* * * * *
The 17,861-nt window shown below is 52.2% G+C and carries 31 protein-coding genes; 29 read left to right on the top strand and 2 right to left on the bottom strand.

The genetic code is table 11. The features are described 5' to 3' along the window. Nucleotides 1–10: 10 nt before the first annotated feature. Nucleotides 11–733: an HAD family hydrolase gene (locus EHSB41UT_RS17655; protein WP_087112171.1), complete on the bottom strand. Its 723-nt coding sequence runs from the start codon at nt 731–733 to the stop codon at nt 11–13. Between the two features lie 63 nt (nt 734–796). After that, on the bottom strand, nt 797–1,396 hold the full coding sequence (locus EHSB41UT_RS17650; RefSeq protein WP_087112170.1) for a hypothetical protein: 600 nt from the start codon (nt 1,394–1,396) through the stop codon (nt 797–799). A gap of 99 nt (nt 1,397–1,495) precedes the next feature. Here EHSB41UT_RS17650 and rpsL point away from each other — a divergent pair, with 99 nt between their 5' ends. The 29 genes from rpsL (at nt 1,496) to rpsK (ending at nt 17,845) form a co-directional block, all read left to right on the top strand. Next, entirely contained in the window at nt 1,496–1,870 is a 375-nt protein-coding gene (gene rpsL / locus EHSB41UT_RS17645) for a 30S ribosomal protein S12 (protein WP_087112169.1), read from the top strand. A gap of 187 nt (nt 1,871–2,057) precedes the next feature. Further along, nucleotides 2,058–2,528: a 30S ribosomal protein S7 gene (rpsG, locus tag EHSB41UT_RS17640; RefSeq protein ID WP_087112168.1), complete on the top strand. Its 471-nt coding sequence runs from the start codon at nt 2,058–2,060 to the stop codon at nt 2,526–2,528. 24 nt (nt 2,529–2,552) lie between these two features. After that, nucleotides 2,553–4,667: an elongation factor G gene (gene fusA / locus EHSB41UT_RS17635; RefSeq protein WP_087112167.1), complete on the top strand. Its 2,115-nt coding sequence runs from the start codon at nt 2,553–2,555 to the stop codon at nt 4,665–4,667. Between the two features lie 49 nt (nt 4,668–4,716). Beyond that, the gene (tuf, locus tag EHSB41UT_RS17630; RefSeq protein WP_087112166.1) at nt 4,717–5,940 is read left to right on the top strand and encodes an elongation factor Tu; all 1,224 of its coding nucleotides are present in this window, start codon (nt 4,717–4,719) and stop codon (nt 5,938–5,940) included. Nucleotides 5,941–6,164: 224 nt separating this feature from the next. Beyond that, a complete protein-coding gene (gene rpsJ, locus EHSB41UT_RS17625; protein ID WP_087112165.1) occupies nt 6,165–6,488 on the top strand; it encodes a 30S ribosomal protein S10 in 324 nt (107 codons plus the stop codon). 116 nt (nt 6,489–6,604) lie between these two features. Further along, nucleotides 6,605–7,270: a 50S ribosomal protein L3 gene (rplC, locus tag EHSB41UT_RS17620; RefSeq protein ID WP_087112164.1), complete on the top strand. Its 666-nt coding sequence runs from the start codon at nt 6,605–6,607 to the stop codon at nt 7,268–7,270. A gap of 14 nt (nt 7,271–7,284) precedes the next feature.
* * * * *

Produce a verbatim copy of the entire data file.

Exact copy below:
The 17,861-nt window shown below is 52.2% G+C and carries 31 protein-coding genes; 29 read left to right on the top strand and 2 right to left on the bottom strand.

The genetic code is table 11. The features are described 5' to 3' along the window. Nucleotides 1–10: 10 nt before the first annotated feature. Nucleotides 11–733: an HAD family hydrolase gene (locus EHSB41UT_RS17655; protein WP_087112171.1), complete on the bottom strand. Its 723-nt coding sequence runs from the start codon at nt 731–733 to the stop codon at nt 11–13. Between the two features lie 63 nt (nt 734–796). After that, on the bottom strand, nt 797–1,396 hold the full coding sequence (locus EHSB41UT_RS17650; RefSeq protein WP_087112170.1) for a hypothetical protein: 600 nt from the start codon (nt 1,394–1,396) through the stop codon (nt 797–799). A gap of 99 nt (nt 1,397–1,495) precedes the next feature. Here EHSB41UT_RS17650 and rpsL point away from each other — a divergent pair, with 99 nt between their 5' ends. The 29 genes from rpsL (at nt 1,496) to rpsK (ending at nt 17,845) form a co-directional block, all read left to right on the top strand. Next, entirely contained in the window at nt 1,496–1,870 is a 375-nt protein-coding gene (gene rpsL / locus EHSB41UT_RS17645) for a 30S ribosomal protein S12 (protein WP_087112169.1), read from the top strand. A gap of 187 nt (nt 1,871–2,057) precedes the next feature. Further along, nucleotides 2,058–2,528: a 30S ribosomal protein S7 gene (rpsG, locus tag EHSB41UT_RS17640; RefSeq protein ID WP_087112168.1), complete on the top strand. Its 471-nt coding sequence runs from the start codon at nt 2,058–2,060 to the stop codon at nt 2,526–2,528. 24 nt (nt 2,529–2,552) lie between these two features. After that, nucleotides 2,553–4,667: an elongation factor G gene (gene fusA / locus EHSB41UT_RS17635; RefSeq protein WP_087112167.1), complete on the top strand. Its 2,115-nt coding sequence runs from the start codon at nt 2,553–2,555 to the stop codon at nt 4,665–4,667. Between the two features lie 49 nt (nt 4,668–4,716). Beyond that, the gene (tuf, locus tag EHSB41UT_RS17630; RefSeq protein WP_087112166.1) at nt 4,717–5,940 is read left to right on the top strand and encodes an elongation factor Tu; all 1,224 of its coding nucleotides are present in this window, start codon (nt 4,717–4,719) and stop codon (nt 5,938–5,940) included. Nucleotides 5,941–6,164: 224 nt separating this feature from the next. Beyond that, a complete protein-coding gene (gene rpsJ, locus EHSB41UT_RS17625; protein ID WP_087112165.1) occupies nt 6,165–6,488 on the top strand; it encodes a 30S ribosomal protein S10 in 324 nt (107 codons plus the stop codon). 116 nt (nt 6,489–6,604) lie between these two features. Further along, nucleotides 6,605–7,270: a 50S ribosomal protein L3 gene (rplC, locus tag EHSB41UT_RS17620; RefSeq protein ID WP_087112164.1), complete on the top strand. Its 666-nt coding sequence runs from the start codon at nt 6,605–6,607 to the stop codon at nt 7,268–7,270. A gap of 14 nt (nt 7,271–7,284) precedes the next feature.